City council members in Berkeley, California, have voted to update their municipal codes with more inclusive language this week. The new ordinance will see the removal of gendered language such as "manhole" from city codes, with these terms being replaced by gender-neutral alternatives like "maintenance hole."
The changes were first proposed by council member Rigel Robinson. "There is power in language," Robinson tweeted after the ordinance was approved. "This is a small move, but it matters."
Tonight, Berkeley City Council adopted first reading of an ordinance responding to my proposal revising the municipal code to include gender neutral pronouns. There is power in language. This is a small move, but it matters. #berkmtg https://t.co/njo58NYgNw— Rigel Robinson (@RigelRobinson) July 17, 2019
"According to Code Publishing Company, the Berkeley Municipal Code currently contains mostly masculine pronouns," reads the official city council report. "In recent years, broadening societal awareness of transgender and gender nonconforming identities has brought to light the importance of non-binary gender inclusivity.... The League of California Cities saw the need to develop a best practices guide for city officials and city staff related to new state laws, policies, and practices that promote inclusive workplaces."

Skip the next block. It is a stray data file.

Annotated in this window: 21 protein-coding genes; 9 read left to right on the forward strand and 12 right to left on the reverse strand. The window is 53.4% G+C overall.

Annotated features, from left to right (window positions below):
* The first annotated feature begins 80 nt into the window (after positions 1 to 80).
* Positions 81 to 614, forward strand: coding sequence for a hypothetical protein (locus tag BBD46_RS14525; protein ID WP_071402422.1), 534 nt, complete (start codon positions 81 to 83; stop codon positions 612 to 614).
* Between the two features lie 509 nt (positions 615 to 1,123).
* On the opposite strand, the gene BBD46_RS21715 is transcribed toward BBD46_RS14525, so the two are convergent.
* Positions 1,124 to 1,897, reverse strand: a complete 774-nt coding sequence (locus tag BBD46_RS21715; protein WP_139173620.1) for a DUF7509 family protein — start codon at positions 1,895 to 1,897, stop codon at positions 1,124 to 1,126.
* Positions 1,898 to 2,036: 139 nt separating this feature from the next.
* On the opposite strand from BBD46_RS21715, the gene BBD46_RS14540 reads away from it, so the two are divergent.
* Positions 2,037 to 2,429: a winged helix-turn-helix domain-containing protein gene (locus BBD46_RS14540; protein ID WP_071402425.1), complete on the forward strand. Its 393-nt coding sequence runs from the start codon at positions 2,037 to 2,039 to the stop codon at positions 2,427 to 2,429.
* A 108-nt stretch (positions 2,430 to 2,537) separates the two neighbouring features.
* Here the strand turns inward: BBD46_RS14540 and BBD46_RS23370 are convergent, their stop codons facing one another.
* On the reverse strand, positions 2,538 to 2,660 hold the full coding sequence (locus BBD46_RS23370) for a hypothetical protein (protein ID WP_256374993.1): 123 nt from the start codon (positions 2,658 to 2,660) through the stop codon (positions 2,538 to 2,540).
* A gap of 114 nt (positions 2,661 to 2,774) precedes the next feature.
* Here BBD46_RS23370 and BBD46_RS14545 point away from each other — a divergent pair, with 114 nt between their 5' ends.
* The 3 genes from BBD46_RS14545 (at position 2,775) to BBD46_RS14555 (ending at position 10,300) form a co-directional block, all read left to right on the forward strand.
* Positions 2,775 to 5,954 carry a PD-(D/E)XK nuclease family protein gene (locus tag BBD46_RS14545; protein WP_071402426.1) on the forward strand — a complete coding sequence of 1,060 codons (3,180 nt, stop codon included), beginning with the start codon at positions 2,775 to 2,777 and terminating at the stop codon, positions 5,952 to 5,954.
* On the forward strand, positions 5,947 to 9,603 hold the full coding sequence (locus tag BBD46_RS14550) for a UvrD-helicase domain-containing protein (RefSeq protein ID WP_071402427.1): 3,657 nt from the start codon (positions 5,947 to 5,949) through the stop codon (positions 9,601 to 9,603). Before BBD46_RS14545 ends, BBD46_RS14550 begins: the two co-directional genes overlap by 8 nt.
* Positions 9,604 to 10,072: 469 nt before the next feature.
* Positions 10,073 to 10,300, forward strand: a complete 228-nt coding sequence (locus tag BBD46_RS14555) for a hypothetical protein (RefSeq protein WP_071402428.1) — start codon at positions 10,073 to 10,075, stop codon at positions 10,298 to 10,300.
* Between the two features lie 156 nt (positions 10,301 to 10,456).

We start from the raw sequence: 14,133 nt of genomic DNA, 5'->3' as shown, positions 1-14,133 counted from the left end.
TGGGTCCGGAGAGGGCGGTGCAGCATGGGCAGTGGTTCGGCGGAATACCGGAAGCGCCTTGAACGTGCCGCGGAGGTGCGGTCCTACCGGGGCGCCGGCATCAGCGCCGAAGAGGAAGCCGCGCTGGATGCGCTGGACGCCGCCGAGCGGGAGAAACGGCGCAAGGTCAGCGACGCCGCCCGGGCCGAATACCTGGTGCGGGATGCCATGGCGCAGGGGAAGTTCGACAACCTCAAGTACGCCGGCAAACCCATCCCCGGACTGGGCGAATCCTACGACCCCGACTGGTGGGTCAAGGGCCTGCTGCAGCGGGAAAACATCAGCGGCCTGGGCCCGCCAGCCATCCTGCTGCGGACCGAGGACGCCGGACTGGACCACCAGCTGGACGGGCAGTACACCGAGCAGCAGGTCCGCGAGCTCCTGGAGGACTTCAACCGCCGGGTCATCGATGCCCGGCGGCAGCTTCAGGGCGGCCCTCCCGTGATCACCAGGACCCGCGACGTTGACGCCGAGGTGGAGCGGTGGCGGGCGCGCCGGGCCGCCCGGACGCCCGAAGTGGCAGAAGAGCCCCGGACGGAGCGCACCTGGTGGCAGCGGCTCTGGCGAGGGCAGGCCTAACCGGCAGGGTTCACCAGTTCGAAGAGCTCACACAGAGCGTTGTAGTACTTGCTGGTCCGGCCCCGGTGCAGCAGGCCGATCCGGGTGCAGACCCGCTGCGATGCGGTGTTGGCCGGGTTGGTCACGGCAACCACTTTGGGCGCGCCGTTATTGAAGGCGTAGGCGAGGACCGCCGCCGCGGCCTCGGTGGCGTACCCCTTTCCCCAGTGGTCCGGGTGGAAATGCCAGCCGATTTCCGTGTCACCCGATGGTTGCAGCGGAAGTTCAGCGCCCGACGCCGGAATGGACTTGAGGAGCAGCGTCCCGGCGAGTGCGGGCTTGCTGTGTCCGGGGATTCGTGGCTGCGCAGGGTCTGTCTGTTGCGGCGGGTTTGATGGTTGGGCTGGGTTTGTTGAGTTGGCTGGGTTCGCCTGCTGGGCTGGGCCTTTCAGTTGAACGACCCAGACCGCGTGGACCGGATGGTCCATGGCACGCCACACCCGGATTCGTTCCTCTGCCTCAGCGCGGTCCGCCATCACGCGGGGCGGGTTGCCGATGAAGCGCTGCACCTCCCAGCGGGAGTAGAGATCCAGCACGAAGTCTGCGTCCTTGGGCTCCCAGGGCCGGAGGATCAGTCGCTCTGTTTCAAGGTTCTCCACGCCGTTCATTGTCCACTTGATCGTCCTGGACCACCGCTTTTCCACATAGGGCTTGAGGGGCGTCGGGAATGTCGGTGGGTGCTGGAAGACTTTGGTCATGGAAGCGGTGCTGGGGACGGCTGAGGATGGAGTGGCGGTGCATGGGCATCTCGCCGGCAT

Other words being phased out include "manpower" (now "human effort" or "workforce"), "manmade" ("human made") and "fraternity" and "sorority" (to be replaced by "collegiate Greek system residence"). Job titles will be referred to heretofore in gender neutral terms, for instance "policeman" and "policewoman" will both become "police officer."
"In addition, gendered terms in the existing code such as he, she, him, her, himself, herself would be switched to specific nouns such as the architect, the attorney, the council member, the clerk, the driver and more," writes local journalist William Lundquist.
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